The end of an era for a Cobble Hill cornerstone
Residents reflect on the significance of the Community Bookstore
Longtime residents of Cobble Hill will remember the Community Bookstore as a warm and welcoming place where visitors could get lost in a maze of timeless classics, dusty toys and vintage records.
Locals might also recall the former owner and eccentric bookseller John Scioli, who, on most nights, could be found sitting in a folding chair on the corner of Warren and Court streets with only his cigarette illuminating the sidewalk.
The store may have been messy, but it was charming, and among the last of a dying breed. The shop had a humble storefront — there were no extravagant neon signs marking its presence, and it didn’t even maintain set business hours — but that was part of the allure.
Scioli would open up when he pleased, normally after 5 p.m., and stay open until midnight, or sometimes even later on weekends as groups leaving Court Street’s bars and restaurants would stumble in and leave with a pile of books in tow.
In the summer of 2015, word got out that after 30 years, Scioli was selling his three-story building, which housed the bookstore on the first floor. But it wasn’t until May of this year that the doors officially closed.
Still, residents held on to a glimmer of hope that Scioli might return to his corner — but what was once a staple of the community is now just a memory.
The doors have been shuttered for several months now, and at the end of this past August, a sign looking for tenants went up and construction crews began to gut the building.
Now that the move is official, the Brooklyn Eagle reached out to the building’s new owner, Dr. David Sitt, to find out what will become of the shop and to learn about how Scioli handled the move.
“We were able to come to a good working relationship where we had mutual respect for each other,” Sitt told the Eagle. “I’m a clinical psychologist by training, and I think that gave me an ability to relate to John. He’s an eccentric man, and I was able to be patient with him and hear out some of his needs, such as needing to stay in the store for a year after we had bought the building. We were able to accommodate that request.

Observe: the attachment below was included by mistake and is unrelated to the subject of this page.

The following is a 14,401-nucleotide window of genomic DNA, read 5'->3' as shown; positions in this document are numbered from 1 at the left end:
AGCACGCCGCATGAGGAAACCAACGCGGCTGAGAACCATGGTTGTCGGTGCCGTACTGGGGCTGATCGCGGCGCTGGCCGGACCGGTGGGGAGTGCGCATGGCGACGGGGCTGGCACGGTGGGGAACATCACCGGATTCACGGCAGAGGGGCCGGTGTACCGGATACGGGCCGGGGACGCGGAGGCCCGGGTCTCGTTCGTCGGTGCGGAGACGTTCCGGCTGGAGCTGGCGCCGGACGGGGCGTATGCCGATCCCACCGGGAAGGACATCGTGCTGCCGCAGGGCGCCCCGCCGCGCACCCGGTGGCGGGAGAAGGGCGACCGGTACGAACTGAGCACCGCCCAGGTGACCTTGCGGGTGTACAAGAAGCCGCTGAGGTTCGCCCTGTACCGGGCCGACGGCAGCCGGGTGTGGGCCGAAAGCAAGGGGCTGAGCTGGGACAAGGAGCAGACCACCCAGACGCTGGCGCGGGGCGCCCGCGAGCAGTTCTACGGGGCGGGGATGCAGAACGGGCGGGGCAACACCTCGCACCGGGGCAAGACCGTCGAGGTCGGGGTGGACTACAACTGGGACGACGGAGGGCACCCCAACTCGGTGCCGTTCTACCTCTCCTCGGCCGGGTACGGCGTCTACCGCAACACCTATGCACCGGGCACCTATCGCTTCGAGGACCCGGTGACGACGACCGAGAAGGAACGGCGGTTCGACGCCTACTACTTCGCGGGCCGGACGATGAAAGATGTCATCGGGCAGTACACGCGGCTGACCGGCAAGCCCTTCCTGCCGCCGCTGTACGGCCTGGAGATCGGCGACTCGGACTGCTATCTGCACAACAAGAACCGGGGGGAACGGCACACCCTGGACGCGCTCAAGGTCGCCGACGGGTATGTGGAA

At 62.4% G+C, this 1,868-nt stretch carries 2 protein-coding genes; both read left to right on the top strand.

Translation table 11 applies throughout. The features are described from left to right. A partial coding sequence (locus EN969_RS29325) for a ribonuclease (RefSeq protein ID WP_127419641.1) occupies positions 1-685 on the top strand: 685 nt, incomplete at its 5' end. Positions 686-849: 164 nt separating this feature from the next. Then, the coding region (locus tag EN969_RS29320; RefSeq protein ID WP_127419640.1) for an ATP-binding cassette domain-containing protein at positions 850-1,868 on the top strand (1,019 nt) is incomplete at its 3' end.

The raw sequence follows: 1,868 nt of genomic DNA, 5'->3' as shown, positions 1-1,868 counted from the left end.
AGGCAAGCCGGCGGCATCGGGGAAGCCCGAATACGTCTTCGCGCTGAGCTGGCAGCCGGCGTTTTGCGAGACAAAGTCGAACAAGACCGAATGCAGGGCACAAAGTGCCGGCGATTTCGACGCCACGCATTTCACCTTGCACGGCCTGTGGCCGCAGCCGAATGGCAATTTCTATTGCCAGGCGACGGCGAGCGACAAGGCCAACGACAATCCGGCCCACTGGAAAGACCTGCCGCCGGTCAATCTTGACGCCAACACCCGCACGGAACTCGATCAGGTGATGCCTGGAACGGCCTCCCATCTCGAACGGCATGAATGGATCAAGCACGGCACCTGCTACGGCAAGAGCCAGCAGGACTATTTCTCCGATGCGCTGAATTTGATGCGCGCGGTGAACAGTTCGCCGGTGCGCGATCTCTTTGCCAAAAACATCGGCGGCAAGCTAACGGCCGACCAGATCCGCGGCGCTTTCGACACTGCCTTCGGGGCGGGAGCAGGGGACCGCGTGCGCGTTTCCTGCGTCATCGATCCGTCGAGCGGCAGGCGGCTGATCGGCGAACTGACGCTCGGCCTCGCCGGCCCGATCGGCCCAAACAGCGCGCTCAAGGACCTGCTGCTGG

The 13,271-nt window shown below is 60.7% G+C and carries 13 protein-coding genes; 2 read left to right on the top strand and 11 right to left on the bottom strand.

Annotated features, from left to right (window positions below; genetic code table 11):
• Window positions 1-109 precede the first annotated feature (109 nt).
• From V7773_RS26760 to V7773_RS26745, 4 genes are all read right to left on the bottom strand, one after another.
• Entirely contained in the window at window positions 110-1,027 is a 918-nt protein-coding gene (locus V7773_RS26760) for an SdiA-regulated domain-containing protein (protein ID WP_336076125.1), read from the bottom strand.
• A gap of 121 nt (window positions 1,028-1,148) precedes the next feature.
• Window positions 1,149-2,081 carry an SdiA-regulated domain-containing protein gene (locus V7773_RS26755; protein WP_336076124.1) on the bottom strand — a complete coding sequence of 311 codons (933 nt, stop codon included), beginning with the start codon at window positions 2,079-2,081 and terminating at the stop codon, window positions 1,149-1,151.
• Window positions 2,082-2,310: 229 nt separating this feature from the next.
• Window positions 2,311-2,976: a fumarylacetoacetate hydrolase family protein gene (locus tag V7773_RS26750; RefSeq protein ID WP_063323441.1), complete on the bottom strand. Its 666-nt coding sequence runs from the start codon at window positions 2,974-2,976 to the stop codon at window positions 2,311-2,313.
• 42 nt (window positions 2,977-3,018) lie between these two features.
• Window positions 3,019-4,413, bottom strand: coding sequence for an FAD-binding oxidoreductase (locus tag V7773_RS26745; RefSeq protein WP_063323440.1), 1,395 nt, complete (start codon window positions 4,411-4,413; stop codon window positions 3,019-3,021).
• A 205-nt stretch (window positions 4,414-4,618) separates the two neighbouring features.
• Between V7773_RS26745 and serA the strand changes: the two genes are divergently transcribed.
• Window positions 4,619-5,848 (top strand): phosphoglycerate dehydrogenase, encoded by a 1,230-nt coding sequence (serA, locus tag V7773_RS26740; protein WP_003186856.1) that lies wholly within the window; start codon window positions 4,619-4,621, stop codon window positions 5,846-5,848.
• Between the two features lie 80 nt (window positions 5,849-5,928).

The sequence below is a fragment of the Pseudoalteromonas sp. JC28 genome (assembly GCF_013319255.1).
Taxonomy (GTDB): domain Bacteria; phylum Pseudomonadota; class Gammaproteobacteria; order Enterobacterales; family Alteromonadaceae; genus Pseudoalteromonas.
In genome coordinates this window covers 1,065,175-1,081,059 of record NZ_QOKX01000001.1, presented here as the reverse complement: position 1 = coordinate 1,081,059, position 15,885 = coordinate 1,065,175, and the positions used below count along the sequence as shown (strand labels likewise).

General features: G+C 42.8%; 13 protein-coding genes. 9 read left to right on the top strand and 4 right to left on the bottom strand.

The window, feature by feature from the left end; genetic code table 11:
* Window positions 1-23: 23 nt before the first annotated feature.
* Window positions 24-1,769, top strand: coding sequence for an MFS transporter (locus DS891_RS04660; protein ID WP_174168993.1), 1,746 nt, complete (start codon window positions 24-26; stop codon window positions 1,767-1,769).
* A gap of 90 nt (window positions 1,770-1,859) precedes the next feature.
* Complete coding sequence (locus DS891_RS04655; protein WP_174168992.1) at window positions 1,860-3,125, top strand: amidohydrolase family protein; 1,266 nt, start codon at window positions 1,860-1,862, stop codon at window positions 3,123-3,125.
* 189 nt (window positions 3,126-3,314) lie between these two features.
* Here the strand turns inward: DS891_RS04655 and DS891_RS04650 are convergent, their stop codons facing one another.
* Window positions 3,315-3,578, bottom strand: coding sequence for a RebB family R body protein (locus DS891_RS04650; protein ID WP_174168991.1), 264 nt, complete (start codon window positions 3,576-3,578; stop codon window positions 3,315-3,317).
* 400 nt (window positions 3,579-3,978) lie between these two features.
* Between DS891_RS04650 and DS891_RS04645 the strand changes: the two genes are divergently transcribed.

“I think he just needed some time to come up with a plan of action on how to vacate the building,” Sitt added. “It was a hard thing to do for him… He’s a man that likes to hold onto things. He has a hard time letting go of something. He’s a collector.”
Scioli was unavailable to speak as he is on vacation in the south of France, but he did talk with Gothamist about his decision to sell his store in August 2015.
“It is one of the last of its kind,” Scioli told Gothamist. “I’m ambivalent about that, but I just cannot continue to do this. I’m 69 years old and you have to retire at some point. And with the internet, it’s been hard to make a living with a used bookstore.
“A lot of people will miss it. I’ll miss it, too,” Scioli concluded.
Unlike many retail stores along Court Street that get priced out, Scioli, according to Sitt, was ready to sell the building, retire, and take his tens of thousands of books elsewhere. Sitt bought the building for $5.5 million compared to the modest $500,000 that Scioli initially bought the building for in 1985.
Following the store’s official closing, the Eagle spoke with some longtime Cobble Hill residents who reflected on the significance of the Community Bookstore.
“The Community Bookstore has always been a warm cornerstone for the Cobble Hill neighborhood, a real gem, both in terms of the delightfully casual and chaotic way the books are displayed, and, shall we say, the whimsically gruff manner of the store owner,” said Kate, a neighborhood resident. “When I was little, it was near impossible for me to pass by without running in and checking to see what was new. I could never imagine Cobble Hill without it.”
“It may not have looked like it, but that place was a goldmine,” said Gideon Olshansky. “Whenever I would go in, I’d be surprised by what I could find. It was such an eclectic, random collection, but that’s what made it amazing. It was such a unique part of our neighborhood, and will be missed.”
Arif Silverman, another resident, told the Eagle, “The community bookstore was one of the most definitive aspects of my neighborhood. Seeing John standing outside the store every evening was something I could count on. It really seemed like he had a lot of regulars that had a solid relationship with him. Whether they were his friends from outside work, or whether they met him after visiting the bookstore, I can’t say, but regardless, there was something about him [and] his place that added a touch of intimacy and authenticity to the neighborhood, in that everyone knew what it was and who he was.
“Every so often he and I would get a chance to talk and hear about each other’s lives,” Silverman continued. “He got to travel a lot, it sounded like he had friends all over the world. I told John when I heard he was closing shop that it was the end of an era. I hope to see him around.”
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